Last summer an antique dealer struck gold while browsing wares in Miamitown, Ohio. During a routine excursion through the local flea market, Terri Ziepfel came across an item in the discounted pile, a plastic holder with two careworn inserts. The inserts caught her eye: an ornate tintype of St. Francis adjacent to an elegant typesetting of the Prayer of St. Francis. Content with the purchase, she was astonished to later discover a wonderfully crafted gold medal tucked away behind the tintype.
Intrigued by the compelling treasure, Ziepfel kept it in her wallet for nearly six months until deciding to learn who the enigmatic priest was. The decorative script emblazoned across the medal was a clue for where she could start: 'Souvenir of 15th Anniversary of my Ordination to the Holy Priesthood, Rev. P.H. Callanan.'
Zeipfel located a blog posting I had written on Father Patrick H. Callanan, a former St. Mary's, Foxboro pastor (1885-1890). After reading the essay she forwarded the medal along to me writing, "I want this historical honor to find its way home."
Father Callanan was born on Feb. 4, 1856 in New York City, the son of Irish Immigrants, Michael and Catherine Callanan, natives of County Cork. In September 1870, at the age of 14, he entered Boston College and was a member of the first graduating class in 1877. He earned both a bachelor's and a master of arts and was the first "College Historian." Later that year, he entered St. Joseph's Seminary in Troy, New York and on Dec. 18, 1880 he became the first Boston College graduate to be ordained a priest. In March 1885, at the age of 29, he became the youngest priest and the first Boston College alumnus to be appointed a pastor in the Archdiocese of Boston.
Father Callanan's first pastorate was St. Mary's in Foxboro. It was a very challenging task to say the least. But his accomplishment in Foxboro was an early demonstration of many future pastoral successes. The 25 year old parish in Foxboro was broken in spirit. It was also one of the financially poorest in the archdiocese due to two previous churches destroyed by fire. The church building at the time of his assignment was described as "barn-like." On the occasion of his 10th anniversary of ordination, Father Callanan remarked to his parishioners, "I found you six years ago a disunited, a discontented, and forgive me for saying it, a rather luke-warm people, and I found you without a church, fit to be called a house of God. I look on you tonight a happy, united, and practical Christian people, with a church worthy of your faith, worthy of your generosity, worthy of being called a house of God."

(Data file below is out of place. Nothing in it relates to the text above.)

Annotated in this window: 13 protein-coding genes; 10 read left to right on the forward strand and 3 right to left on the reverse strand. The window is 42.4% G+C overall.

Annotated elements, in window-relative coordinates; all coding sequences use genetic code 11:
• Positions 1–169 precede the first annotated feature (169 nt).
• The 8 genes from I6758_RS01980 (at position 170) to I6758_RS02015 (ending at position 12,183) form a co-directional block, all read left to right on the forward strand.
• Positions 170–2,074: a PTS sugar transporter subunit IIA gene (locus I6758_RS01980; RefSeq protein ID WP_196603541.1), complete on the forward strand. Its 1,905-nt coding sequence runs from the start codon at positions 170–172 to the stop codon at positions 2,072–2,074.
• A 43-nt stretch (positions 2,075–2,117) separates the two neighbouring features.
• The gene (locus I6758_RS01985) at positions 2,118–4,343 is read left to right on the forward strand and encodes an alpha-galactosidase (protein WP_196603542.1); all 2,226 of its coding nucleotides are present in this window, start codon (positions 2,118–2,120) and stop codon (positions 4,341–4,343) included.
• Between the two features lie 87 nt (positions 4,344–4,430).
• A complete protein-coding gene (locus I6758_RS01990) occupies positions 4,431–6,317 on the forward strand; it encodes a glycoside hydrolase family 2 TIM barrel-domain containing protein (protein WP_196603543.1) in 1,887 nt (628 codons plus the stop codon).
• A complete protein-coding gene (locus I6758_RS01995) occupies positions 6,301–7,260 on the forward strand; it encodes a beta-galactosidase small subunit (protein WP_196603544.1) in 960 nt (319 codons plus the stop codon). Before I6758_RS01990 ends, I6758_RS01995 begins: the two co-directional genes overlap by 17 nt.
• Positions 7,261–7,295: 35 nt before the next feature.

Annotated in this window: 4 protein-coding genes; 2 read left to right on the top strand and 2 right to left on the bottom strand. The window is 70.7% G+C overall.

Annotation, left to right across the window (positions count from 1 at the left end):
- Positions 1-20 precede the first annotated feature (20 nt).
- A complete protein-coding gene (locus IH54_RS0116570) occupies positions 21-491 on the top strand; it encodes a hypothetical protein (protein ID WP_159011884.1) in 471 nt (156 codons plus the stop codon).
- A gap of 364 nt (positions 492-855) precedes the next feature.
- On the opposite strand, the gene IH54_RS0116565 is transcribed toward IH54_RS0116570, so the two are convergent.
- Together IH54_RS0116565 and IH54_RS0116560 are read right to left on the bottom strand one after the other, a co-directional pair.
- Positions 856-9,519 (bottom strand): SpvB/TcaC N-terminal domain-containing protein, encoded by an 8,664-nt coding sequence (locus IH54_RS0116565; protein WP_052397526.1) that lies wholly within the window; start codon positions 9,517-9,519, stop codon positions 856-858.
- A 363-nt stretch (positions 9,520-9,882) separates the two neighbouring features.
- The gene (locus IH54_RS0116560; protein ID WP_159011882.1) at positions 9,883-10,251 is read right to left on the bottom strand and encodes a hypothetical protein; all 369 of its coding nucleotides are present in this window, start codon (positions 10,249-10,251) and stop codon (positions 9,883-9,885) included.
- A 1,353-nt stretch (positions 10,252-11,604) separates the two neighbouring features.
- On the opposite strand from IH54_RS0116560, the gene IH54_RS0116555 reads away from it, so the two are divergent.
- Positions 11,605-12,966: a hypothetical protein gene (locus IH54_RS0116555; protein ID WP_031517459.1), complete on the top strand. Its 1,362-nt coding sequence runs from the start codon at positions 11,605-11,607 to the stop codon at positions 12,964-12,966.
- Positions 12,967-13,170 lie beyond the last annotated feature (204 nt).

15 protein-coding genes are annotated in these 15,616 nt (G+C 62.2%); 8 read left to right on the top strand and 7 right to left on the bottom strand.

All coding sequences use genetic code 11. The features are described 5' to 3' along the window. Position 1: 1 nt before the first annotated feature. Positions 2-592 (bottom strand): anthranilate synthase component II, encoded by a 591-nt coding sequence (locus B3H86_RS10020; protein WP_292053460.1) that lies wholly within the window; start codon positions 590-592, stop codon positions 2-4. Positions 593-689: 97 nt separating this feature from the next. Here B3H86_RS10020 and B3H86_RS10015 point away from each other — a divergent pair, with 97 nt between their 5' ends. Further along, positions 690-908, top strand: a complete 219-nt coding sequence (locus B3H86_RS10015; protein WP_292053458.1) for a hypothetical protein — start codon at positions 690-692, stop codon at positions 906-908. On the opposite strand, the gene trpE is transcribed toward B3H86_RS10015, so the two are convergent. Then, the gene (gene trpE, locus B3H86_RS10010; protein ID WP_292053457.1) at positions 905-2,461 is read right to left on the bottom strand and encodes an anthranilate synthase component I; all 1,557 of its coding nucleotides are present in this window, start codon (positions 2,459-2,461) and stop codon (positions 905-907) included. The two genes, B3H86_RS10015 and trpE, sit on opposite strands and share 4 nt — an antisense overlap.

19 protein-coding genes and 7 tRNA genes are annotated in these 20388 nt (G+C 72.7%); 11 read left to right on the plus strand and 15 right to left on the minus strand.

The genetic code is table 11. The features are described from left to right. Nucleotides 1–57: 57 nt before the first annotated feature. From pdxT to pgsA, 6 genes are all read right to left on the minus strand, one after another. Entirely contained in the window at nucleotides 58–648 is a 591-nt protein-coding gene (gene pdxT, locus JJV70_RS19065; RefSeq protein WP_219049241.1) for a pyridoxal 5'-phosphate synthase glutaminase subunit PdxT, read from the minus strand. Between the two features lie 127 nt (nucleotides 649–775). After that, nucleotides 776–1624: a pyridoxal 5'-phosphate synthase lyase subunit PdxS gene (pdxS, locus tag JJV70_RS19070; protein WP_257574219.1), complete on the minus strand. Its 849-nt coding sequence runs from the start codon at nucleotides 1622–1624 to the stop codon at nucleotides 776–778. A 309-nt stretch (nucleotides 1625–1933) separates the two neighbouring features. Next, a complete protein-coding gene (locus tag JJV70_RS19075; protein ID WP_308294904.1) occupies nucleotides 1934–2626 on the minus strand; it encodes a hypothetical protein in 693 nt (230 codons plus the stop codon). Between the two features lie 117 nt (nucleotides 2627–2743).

Leaving Foxboro in 1890, Father Callanan was appointed pastor of St. John's in Newton Lower Falls. In 1906 he established the mission of St. Paul's in Wellesley Hills and in May 1912, he was assigned pastor of St. Peter's in Cambridge. He remained here for the rest of his life. In 1927, the year Boston College's first graduates reached their golden jubilee, Father Callanan was awarded an honorary doctor of laws. At the time of his death, on Oct. 29, 1933, Rev. Dr. Patrick H. Callanan was the oldest living Boston College graduate.
Truly, Father Callanan was one of most remarkable pastors to serve St. Mary's parish, the town of Foxboro, and the Archdiocese of Boston. The finding of its way home of the medal offers a historical window to view and celebrate our collective community history and the life of a noteworthy Catholic priest.
WILLIAM MILHOMME WAS SUPERVISOR OF REFERENCE AND HISTORICAL RESEARCH SERVICES AT THE MASSACHUSETTS ARCHIVES BETWEEN 1985 AND 2005. HE WRITES A BLOG ON HISTORICAL MATTERS, MILHOMME.BLOGSPOT.COM.
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